# Binomial, Poisson, and Multinomial Distributions

 Site: Saylor Academy Course: MA121: Introduction to Statistics Book: Binomial, Poisson, and Multinomial Distributions
 Printed by: Guest user Date: Tuesday, September 17, 2024, 2:03 PM

## Description

First, we will talk about binomial probabilities, how to compute their cumulatives, and the mean and standard deviation. Then, we will introduce the Poisson probability formula, define multinomial outcomes, and discuss how to compute probabilities by using the multinomial distribution.

##### Learning Objectives

1. Define binomial outcomes
2. Compute the probability of getting X successes in N trials
3. Compute cumulative binomial probabilities
4. Find the mean and standard deviation of a binomial distribution

When you flip a coin, there are two possible outcomes: heads and tails. Each outcome has a fixed probability, the same from trial to trial. In the case of coins, heads and tails each have the same probability of 1/2. More generally, there are situations in which the coin is biased, so that heads and tails have different probabilities. In the present section, we consider probability distributions for which there are just two possible outcomes with fixed probabilities summing to one. These distributions are called binomial distributions.

##### A Simple Example

The four possible outcomes that could occur if you flipped a coin twice are listed below in Table 1. Note that the four outcomes are equally likely: each has probability 1/4. To see this, note that the tosses of the coin are independent (neither affects the other). Hence, the probability of a head on Flip 1 and a head on Flip 2 is the product of P(H) and P(H), which is 1/2 x 1/2 = 1/4. The same calculation applies to the probability of a head on Flip 1 and a tail on Flip 2. Each is 1/2 x 1/2 = 1/4.

Table 1. Four Possible Outcomes.

The four possible outcomes can be classified in terms of the number of heads that come up. The number could be two (Outcome 1), one (Outcomes 2 and 3) or 0 (Outcome 4). The probabilities of these possibilities are shown in Table 2 and in Figure 1. Since two of the outcomes represent the case in which just one head appears in the two tosses, the probability of this event is equal to 1/4 + 1/4 = 1/2. Table 2 summarizes the situation.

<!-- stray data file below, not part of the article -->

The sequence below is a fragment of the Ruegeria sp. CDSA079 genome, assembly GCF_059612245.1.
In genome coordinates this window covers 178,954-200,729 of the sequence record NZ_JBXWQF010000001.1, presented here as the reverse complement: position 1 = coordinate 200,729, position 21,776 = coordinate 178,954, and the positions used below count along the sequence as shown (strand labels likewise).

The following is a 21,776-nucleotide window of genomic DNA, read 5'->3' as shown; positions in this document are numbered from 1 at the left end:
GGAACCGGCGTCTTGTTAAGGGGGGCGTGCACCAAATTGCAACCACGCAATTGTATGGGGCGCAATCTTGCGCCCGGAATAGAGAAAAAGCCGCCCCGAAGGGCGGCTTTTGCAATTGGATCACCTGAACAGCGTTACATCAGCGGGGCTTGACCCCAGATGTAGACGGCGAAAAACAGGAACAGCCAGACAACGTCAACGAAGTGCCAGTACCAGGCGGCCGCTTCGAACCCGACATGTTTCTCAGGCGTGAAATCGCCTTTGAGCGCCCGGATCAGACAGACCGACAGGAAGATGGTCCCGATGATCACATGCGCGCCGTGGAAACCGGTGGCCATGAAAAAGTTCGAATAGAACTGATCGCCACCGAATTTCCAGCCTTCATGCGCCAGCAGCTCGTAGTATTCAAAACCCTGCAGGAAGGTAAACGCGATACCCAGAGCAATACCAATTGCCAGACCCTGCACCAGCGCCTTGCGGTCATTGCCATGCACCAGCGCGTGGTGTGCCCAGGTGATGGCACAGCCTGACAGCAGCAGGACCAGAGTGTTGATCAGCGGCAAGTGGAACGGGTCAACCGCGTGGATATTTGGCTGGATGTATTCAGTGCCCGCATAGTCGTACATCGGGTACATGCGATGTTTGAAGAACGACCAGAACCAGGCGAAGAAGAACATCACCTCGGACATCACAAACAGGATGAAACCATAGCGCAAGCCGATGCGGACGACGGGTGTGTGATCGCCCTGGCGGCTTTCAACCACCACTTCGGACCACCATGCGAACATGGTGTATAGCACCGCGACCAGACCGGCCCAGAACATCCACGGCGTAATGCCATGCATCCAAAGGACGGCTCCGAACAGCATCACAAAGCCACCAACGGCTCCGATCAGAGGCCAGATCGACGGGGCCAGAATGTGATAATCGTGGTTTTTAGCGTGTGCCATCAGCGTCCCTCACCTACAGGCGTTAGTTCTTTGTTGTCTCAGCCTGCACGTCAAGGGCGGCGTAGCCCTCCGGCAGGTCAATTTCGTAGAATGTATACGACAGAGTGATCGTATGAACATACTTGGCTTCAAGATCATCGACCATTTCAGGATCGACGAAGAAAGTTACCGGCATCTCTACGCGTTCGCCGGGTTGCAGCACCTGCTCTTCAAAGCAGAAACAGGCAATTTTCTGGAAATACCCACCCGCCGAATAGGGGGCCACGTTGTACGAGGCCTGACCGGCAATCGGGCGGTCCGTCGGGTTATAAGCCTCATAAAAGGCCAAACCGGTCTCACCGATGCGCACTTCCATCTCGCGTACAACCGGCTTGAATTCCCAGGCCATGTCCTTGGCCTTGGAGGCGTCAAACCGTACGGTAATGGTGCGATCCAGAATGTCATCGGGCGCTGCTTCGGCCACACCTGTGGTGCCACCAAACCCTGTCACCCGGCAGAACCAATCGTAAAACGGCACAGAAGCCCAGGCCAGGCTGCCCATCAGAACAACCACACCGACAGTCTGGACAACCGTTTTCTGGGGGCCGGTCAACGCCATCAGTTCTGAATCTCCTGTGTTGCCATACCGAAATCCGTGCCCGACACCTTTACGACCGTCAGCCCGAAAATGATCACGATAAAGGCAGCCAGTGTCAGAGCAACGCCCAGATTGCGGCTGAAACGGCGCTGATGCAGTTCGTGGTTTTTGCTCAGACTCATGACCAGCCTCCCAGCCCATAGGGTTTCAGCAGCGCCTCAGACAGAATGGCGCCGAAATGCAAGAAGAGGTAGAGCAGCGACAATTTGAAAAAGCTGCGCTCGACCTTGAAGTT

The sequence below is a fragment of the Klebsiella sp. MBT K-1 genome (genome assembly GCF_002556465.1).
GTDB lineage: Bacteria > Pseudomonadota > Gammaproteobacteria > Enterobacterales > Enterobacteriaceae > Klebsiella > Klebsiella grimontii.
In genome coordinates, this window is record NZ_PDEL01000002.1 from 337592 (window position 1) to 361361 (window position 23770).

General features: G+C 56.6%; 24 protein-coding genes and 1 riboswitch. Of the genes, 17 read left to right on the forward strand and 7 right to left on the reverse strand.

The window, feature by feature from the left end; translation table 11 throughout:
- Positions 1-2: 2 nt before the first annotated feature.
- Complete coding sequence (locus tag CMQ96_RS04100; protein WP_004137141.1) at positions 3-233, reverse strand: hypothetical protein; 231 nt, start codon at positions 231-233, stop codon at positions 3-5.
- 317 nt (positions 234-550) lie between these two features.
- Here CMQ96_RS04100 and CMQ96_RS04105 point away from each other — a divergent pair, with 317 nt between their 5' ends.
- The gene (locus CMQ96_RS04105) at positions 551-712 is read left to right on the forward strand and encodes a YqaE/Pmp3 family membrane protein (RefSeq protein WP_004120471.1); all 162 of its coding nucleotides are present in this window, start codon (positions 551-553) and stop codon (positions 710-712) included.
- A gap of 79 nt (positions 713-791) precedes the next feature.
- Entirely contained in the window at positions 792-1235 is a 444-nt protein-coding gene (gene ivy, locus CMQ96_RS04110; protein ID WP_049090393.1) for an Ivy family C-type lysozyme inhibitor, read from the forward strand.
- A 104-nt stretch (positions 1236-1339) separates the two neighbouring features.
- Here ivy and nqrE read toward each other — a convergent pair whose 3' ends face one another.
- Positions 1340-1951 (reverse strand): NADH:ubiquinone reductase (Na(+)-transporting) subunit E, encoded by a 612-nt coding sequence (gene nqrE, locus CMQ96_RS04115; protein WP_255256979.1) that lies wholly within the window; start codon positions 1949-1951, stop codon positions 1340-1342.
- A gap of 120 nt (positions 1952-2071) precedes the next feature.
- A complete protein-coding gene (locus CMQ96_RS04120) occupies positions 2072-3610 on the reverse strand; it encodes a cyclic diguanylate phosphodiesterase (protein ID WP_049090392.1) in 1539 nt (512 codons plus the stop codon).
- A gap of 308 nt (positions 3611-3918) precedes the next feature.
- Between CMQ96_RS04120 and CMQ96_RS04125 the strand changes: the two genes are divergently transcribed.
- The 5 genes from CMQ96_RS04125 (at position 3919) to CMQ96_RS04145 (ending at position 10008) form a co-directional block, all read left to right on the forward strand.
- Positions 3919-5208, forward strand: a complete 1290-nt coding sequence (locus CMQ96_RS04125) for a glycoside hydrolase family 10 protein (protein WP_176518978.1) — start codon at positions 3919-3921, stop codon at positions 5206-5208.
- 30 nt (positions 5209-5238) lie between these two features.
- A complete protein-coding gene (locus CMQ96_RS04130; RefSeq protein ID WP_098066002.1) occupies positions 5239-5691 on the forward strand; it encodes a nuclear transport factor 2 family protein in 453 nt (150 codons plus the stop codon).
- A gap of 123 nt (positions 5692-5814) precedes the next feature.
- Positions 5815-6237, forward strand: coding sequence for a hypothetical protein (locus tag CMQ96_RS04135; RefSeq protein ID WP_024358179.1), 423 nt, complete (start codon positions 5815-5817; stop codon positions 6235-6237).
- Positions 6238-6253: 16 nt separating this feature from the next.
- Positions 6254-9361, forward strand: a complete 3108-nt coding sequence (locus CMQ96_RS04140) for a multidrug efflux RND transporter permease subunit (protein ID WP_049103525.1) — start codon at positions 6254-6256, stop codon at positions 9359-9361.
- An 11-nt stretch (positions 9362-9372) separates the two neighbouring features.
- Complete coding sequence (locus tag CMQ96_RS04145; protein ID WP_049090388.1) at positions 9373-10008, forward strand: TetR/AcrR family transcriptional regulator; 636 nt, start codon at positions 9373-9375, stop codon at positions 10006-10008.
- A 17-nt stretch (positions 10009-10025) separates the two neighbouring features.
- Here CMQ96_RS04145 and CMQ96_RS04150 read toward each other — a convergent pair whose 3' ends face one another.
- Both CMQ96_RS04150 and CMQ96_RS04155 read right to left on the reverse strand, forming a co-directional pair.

Number of Heads Probability 0 4-Jan 1 2-Jan 2 4-Jan

Figure 1. Probabilities of 0, 1, and 2 heads.

Figure 1 is a discrete probability distribution: It shows the probability for each of the values on the X-axis. Defining a head as a "success," Figure 1 shows the probability of 0, 1, and 2 successes for two trials (flips) for an event that has a probability of 0.5 of being a success on each trial. This makes Figure 1 an example of a binomial distribution.

Source: David M. Lane, https://onlinestatbook.com/2/probability/binomial.html
This work is in the Public Domain.

The binomial distribution consists of the probabilities of each of the possible numbers of successes on $N$ trials for independent events that each have a probability of п (the Greek letter pi) of occurring. For the coin flip example, $N=2$ and $\Pi=0.5$. The formula for the binomial distribution is shown below:

\begin{align*}P(x)=\frac{N !}{x !(N-x) !} \pi^{x}(1-\pi)^{N-x}\end{align*}

where $P(x)$ is the probability of $x$ successes out of $N$ trials, $N$ is the number of trials, and $п$ is the probability of success on a given trial. Applying this to the coin flip example,

\begin{align*}\begin{aligned}&P(0)=\frac{2 !}{0 !(2-0) !}\left(.5^{0}\right)(1-.5)^{2-0}=\frac{2}{2}(1)(.25)=0.25 \\&P(1)=\frac{2 !}{1 !(2-1) !}\left(.5^{1}\right)(1-.5)^{2-1}=\frac{2}{1}(.5)(.5)=0.50 \\&P(2)=\frac{2 !}{2 !(2-2) !}\left(.5^{2}\right)(1-.5)^{2-2}=\frac{2}{2}(.25)(1)=0.25\end{aligned}\end{align*}

If you flip a coin twice, what is the probability of getting one or more heads? Since the probability of getting exactly one head is $0.50$ and the probability of getting exactly two heads is $0.25$, the probability of getting one or more heads is $0.50+0.25=0.75$.

Now suppose that the coin is biased. The probability of heads is only $0.4$. What is the probability of getting heads at least once in two tosses? Substituting into the general formula above, you should obtain the answer .64.